The June edition of #*IT Happens reported on a minor incident of crowd crush at Justin Bieber’s Sydney concert , and last month we delved further into the issue to present a model explaining the causes of crowd crush . On the 24th of July, another crush occurred in Germany, leaving 21 people dead and at least 500 injured. This should serve as the most chilling reminder of how seriously event and venue managers need to take the issue. The Incident

The incident occurred during the Love Parade, an annual electronic dance music event. As part of this festival, an old enclosed railway station was used as a venue; the openings at the ends of the 100-metre tunnel served as the only entry and exit points to the area.

The tunnel reportedly became too full, and police began announcing that no new entry should occur. The entry side of the tunnel was closed, and people then began trying to gain access from the back of the tunnel. This caused complete overcrowding of the area which led to the crush. The publicly-released autopsy results indicate all deaths were due to compression asphyxiation (crushed rib cages).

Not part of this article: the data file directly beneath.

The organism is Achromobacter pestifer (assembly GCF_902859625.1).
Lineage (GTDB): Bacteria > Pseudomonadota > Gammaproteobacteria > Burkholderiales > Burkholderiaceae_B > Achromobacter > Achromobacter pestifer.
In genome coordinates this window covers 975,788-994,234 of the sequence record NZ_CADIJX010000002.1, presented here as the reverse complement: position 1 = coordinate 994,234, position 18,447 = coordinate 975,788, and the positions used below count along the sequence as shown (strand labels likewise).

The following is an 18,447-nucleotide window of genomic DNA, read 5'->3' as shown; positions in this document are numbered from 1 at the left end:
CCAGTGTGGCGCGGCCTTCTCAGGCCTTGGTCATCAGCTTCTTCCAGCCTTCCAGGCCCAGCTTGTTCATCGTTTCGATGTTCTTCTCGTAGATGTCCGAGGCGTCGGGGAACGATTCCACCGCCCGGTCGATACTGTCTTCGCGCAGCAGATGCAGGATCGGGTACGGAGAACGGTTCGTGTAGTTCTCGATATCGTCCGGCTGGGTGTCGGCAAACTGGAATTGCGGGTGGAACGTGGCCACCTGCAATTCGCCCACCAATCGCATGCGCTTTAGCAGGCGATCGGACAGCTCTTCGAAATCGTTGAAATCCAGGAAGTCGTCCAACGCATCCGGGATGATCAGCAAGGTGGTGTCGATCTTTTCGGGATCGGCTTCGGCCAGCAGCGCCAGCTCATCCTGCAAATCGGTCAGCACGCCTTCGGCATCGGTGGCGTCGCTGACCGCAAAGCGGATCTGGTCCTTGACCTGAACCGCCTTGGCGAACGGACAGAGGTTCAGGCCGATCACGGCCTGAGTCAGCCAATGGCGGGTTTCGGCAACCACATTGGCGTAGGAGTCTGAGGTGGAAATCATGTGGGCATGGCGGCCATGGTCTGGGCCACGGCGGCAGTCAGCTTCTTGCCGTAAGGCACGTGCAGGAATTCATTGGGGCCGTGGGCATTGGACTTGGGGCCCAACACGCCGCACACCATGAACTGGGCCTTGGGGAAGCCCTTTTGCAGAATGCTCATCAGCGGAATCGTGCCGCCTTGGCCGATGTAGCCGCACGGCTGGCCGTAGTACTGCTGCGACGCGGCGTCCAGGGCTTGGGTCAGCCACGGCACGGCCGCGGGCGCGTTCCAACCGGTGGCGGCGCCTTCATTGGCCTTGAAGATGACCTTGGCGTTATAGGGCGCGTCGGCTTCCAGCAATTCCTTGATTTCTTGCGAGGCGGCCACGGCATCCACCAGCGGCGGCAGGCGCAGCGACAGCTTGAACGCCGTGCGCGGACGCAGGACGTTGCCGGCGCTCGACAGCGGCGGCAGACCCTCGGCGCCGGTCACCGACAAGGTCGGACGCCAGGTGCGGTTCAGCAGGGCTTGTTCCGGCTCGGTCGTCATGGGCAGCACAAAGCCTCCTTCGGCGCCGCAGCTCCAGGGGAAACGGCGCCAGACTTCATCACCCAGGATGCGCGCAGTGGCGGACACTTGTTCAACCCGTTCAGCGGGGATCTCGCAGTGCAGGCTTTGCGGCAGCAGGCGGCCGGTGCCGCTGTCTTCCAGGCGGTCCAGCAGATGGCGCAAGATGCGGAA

The event is free and entry is not controlled, meaning it is difficult to estimate what the attendance will be, and at what level the current attendance is.

The Guardian reported that the event organisers ignored advice from safety experts warning that the venue was only large enough to hold 500,000 people (about 1.4 million eventually attended), and that there were significant risks associated with large numbers of people moving through the unsealed tunnel.

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Crowd Safety in Question for Justin Bieber in Sydney

The FIST Model of Crowd Crush